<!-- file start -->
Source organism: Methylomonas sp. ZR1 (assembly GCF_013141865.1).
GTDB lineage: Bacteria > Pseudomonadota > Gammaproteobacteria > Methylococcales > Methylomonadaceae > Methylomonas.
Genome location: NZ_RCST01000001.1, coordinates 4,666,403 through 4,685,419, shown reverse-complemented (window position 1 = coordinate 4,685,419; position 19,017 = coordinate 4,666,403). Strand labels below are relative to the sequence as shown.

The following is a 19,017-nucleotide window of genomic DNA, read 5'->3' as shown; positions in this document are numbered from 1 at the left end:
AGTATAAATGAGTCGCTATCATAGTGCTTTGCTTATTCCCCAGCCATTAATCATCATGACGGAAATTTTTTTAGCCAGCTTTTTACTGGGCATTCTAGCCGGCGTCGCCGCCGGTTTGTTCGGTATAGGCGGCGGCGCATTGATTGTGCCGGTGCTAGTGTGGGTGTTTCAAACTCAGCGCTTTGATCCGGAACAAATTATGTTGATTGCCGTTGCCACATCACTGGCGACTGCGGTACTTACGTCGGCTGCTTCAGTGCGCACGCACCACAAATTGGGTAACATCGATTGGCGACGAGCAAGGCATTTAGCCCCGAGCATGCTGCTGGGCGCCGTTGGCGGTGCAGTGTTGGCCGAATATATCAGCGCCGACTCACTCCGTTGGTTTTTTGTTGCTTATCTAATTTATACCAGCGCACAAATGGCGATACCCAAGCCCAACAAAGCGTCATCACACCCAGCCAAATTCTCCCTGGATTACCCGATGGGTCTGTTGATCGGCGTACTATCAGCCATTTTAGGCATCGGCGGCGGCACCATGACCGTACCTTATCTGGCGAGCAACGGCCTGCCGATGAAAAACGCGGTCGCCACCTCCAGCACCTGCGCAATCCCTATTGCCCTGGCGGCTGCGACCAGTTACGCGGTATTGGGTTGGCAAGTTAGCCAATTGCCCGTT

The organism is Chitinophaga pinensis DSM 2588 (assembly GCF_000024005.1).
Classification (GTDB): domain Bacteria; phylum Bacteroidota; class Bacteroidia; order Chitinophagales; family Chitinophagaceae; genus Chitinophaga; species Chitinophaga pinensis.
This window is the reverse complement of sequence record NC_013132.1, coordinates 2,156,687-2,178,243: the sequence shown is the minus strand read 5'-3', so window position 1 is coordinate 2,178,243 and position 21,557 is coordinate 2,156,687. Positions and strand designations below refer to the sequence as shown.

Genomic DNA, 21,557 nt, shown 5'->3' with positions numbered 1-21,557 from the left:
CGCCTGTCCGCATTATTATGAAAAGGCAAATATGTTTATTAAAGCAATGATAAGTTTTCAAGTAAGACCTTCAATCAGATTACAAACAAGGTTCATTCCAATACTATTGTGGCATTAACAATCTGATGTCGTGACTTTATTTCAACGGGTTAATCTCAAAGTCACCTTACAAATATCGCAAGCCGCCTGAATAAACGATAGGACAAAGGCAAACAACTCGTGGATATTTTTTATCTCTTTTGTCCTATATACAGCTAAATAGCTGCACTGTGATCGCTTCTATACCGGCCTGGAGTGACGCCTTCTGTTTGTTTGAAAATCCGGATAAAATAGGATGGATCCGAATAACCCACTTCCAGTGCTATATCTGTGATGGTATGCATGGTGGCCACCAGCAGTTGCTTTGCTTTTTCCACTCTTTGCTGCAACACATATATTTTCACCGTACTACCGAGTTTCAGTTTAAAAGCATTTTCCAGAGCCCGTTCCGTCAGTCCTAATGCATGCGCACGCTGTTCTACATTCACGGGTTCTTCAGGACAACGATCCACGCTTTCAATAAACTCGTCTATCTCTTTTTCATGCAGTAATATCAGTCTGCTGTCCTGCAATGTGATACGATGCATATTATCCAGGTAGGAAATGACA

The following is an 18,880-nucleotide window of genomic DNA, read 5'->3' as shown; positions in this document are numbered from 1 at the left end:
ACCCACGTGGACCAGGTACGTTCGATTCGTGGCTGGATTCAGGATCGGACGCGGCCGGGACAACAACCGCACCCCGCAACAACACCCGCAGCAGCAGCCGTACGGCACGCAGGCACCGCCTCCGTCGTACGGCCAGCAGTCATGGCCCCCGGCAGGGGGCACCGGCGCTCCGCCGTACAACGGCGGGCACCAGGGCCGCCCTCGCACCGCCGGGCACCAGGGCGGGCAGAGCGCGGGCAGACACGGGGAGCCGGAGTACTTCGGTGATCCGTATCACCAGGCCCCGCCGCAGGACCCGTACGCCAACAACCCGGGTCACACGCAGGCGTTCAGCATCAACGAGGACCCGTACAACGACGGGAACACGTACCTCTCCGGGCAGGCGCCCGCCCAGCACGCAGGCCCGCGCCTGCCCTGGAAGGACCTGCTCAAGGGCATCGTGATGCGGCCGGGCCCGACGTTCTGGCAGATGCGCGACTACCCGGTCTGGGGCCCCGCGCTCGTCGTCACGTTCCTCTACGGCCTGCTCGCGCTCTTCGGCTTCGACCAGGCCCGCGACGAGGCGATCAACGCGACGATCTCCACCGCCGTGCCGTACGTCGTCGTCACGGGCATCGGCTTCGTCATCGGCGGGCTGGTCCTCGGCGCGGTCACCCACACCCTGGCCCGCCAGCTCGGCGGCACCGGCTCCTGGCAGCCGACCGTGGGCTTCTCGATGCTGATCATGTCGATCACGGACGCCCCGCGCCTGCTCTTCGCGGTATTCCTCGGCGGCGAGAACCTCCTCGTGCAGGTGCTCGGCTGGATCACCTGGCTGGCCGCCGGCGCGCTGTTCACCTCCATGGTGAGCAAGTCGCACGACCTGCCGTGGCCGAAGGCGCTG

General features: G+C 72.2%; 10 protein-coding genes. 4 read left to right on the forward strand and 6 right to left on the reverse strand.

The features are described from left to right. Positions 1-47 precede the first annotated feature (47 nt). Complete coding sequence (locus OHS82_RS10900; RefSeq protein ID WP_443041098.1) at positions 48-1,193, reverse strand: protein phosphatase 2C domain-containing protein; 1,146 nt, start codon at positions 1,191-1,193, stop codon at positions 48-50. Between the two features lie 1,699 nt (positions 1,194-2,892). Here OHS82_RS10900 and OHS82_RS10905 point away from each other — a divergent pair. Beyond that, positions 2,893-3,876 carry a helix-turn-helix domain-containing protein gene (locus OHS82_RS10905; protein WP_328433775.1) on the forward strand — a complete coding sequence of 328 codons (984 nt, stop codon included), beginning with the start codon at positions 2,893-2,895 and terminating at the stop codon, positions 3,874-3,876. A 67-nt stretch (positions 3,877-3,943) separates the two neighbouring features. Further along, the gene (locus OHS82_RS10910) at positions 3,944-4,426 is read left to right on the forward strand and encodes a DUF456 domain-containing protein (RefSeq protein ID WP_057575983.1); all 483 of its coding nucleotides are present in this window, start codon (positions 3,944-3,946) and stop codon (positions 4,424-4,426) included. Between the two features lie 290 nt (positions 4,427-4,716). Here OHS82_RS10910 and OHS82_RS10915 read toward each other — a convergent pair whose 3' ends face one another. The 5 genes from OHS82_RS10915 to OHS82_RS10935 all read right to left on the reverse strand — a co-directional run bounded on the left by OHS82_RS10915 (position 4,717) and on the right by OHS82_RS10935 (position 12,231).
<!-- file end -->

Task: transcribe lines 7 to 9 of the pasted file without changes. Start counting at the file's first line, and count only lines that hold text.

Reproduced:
Classification (GTDB): domain Bacteria; phylum Bacteroidota; class Bacteroidia; order Chitinophagales; family Chitinophagaceae; genus Chitinophaga; species Chitinophaga pinensis.
This window is the reverse complement of sequence record NC_013132.1, coordinates 2,156,687-2,178,243: the sequence shown is the minus strand read 5'-3', so window position 1 is coordinate 2,178,243 and position 21,557 is coordinate 2,156,687. Positions and strand designations below refer to the sequence as shown.

Genomic DNA, 21,557 nt, shown 5'->3' with positions numbered 1-21,557 from the left: